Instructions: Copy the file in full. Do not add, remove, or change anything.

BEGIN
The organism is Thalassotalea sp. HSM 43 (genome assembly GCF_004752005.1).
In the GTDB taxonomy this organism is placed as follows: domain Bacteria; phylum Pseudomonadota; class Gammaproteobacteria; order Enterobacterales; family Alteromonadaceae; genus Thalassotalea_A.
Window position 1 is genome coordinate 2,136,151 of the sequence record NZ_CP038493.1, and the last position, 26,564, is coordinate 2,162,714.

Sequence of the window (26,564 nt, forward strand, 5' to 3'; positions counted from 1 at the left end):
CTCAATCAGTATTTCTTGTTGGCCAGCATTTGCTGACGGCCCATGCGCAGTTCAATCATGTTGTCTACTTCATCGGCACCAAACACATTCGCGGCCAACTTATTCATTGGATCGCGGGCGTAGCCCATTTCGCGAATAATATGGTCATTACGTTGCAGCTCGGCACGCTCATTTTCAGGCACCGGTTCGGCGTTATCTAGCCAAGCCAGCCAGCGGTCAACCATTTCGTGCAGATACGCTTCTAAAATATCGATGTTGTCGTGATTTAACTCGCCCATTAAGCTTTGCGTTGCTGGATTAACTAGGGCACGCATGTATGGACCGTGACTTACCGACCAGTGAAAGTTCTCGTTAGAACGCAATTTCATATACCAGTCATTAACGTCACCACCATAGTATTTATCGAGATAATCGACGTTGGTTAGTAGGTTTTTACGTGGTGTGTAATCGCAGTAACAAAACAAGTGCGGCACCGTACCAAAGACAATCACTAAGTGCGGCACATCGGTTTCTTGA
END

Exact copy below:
The organism is Thalassotalea sp. HSM 43 (genome assembly GCF_004752005.1).
In the GTDB taxonomy this organism is placed as follows: domain Bacteria; phylum Pseudomonadota; class Gammaproteobacteria; order Enterobacterales; family Alteromonadaceae; genus Thalassotalea_A.
Window position 1 is genome coordinate 2,136,151 of the sequence record NZ_CP038493.1, and the last position, 26,564, is coordinate 2,162,714.

Sequence of the window (26,564 nt, forward strand, 5' to 3'; positions counted from 1 at the left end):
CTCAATCAGTATTTCTTGTTGGCCAGCATTTGCTGACGGCCCATGCGCAGTTCAATCATGTTGTCTACTTCATCGGCACCAAACACATTCGCGGCCAACTTATTCATTGGATCGCGGGCGTAGCCCATTTCGCGAATAATATGGTCATTACGTTGCAGCTCGGCACGCTCATTTTCAGGCACCGGTTCGGCGTTATCTAGCCAAGCCAGCCAGCGGTCAACCATTTCGTGCAGATACGCTTCTAAAATATCGATGTTGTCGTGATTTAACTCGCCCATTAAGCTTTGCGTTGCTGGATTAACTAGGGCACGCATGTATGGACCGTGACTTACCGACCAGTGAAAGTTCTCGTTAGAACGCAATTTCATATACCAGTCATTAACGTCACCACCATAGTATTTATCGAGATAATCGACGTTGGTTAGTAGGTTTTTACGTGGTGTGTAATCGCAGTAACAAAACAAGTGCGGCACCGTACCAAAGACAATCACTAAGTGCGGCACATCGGTTTCTTGA